Tara Religious Context | Glossary Main Page
Amitabha Buddha: the spiritual mentor, head of the Padma Buddha Family to which White Tara and Lokeshvara in Tantric literature belongs.
Arya Tara: a female deity, regarded as a Buddha. She is a meditational deity with many different forms and functions. She can also be a consort to Amoghasiddhi Buddha and Lokeshvara.
Atisha (982-1054): a north Indian teacher that popularized the cult of Tara in Tibet. (See the Twenty-one Taras Tradition.
Avalokita: the all-seeing. One of the common names for Avalokiteshvara.
Avalokiteshvara: one of the common names for Lokeshvara.
Bari Lotsawa Rinchen Drag (1040-1112 [P3731]): a Tibetan teacher from the Kham region who popularized the cult of Tara in Tibet.
Bhrikuti: a female deity sometimes associated with Tara. She is found in the retinue of the Five Deity Amoghapasha practice and others. She can also be found as a practice outside of the Amoghapasha. She is believed to be emanated from the Buddha's frown.
Chogyur Lingpa Tradition: of the Twenty-one Taras.
Dharani: a series of syllables, often long, that function as the sound essence of a particular deity.
Dzigar Terton Tradition: of Red Tara.
Eight Fears Tara:
Ekajati: a popular Indian deity that can be found in the retinue of the Three Deity Tara, Amoghapasha and other deities. She also functions as an independent meditational deity with many different forms. In the Nyingma Tradition of Tibetan Buddhism she is considered a special protector deity for the 'Revealed Treasure' Tradition.
Golden Drop Tara:
Guru Chowang (1212-1270): an influential teacher of the 13th century that promoted the cult of Lokeshvara, Tara and Padmasambhava in the Nyingma tradition of Tibetan Buddhism.
Kadam Four Deities:
Kadam Legbam Text: a text based on what is believed to be the oral teachings of Jowo Atisha relating the previous incarnations of Dromton Gyalwa'i Jungne beginning with Lokeshvara. This text in the late 17th century was included into the previous life stories of the Dalai Lamas.
Lokeshvara: lord of the world. One of the common names for Avalokiteshvara.
Longchen Nyingtig Tradition: of the Twenty-one Taras.
Mala: garland, garland of beads.
Mani Kabum Text: an early Tibetan Buddhist text containing stories of Tara believed to be loosely based on the Karandavyuha Sutra and various commentaries by King Songtsen Gampo.
Mantra: meaning 'mind' 'to protect' is a short series of syllables embodying the essence of the speech of a deity. It also means that the mantra is the deity in the form of sound. Related to bija and dharani.
Mitra Yogin: an Indian yogi who visited Tibet and popularized various forms of Tara.
Nyangral Nyima Ozer (b.1124/1136 - d.1192/1204 [TBRC P364]): an influential teacher of the 12th century that promoted the cult of Lokeshvara, Tara and Padmasambhava in the Nyingma tradition of Tibetan Buddhism.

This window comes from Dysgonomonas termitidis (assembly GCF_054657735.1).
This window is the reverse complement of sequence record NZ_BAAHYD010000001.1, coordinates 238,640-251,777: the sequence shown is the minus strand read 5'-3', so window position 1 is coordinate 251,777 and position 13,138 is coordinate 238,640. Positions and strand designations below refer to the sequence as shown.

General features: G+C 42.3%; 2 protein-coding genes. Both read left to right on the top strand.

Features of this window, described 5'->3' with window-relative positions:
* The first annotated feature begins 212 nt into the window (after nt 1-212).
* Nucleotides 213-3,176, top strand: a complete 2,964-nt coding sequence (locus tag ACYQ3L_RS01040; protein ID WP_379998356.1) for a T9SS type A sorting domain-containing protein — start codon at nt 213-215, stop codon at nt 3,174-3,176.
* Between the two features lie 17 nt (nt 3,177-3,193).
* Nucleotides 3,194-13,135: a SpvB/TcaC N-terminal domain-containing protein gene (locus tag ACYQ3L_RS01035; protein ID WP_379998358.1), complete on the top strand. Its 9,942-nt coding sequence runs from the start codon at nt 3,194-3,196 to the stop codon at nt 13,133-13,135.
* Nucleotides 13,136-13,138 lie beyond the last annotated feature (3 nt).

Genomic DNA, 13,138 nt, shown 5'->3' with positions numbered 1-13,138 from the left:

One Hundred & Eight Names of Tara: a turn of the millennium text, popular in Nepal, that lists all one hundred and eight names of Arya Tara.
Peaceful by Day, Wrathful by Night:
Protecting from the Eight Fears: typically found in painting with a single composition containing all or a set of paintings highlighting each of the eight fears: (1) water, (2) lions, (3) fire, (4) snakes, (5) elephants, (6) thieves, (7) false imprisonment and (8) ghosts.
Potala Palace (Tibet): a building in Lhasa, Tibet, built in the 17th century to be the seat of government and the home of the Dalai Lama.
Potalaka Mountain (Pureland): the heaven (or pureland) of Avalokiteshvara. The pureland of Tara called the 'Sandalwood Forest' is also located here. In China it is believed that Puto Island south of Shanghai is the Potalaka.
Pushpa Mala: garland of flowers.
Rinjung Lhantab (Green Tara): the different traditions and forms of Green Tarra in the Rinjung Lhantab.
Sadhana-samucchaya Tradition: of the Twenty-one Taras.
Sakya Tradition: of Red Tara.
Samaya Tara Yogini with Eight Arms
Seventeen Deity Mandala:
Shakyashri Bhadra Tradition:
Songtsen Gampo: an early king of Tibet, believed to be an emanation of Lokeshvara, who married an emanation of Tara and Bhrikuti. He was an early promoter of the cult of Lokeshvara and Tara.
Sukhavati: the western heaven (or pureland) of Amitabha Buddha. There are several compositional styles: square, circular and Namcho Tradition.
Suryagupta Tradition: Twenty-one Taras.
Tara: a female deity related to Lokeshvara as a retinue figure, a consort, and sometimes as a female manifestation.
Three Deity Configuration: Green Tara, Marichi and Ekajati.
Twenty-one Taras (Five Systems): 1. Suryagupta Tradition, 2. Atisha Tradition, 3. Longchen Nyingtig Tradition, 4. Chogyur Lingpa Tradition, 5. Sadhana-samucchaya Tradition.
Jeff Watt 4-2017 [12-2018, 3-2020]
(The images below are only a selection of examples from the links above).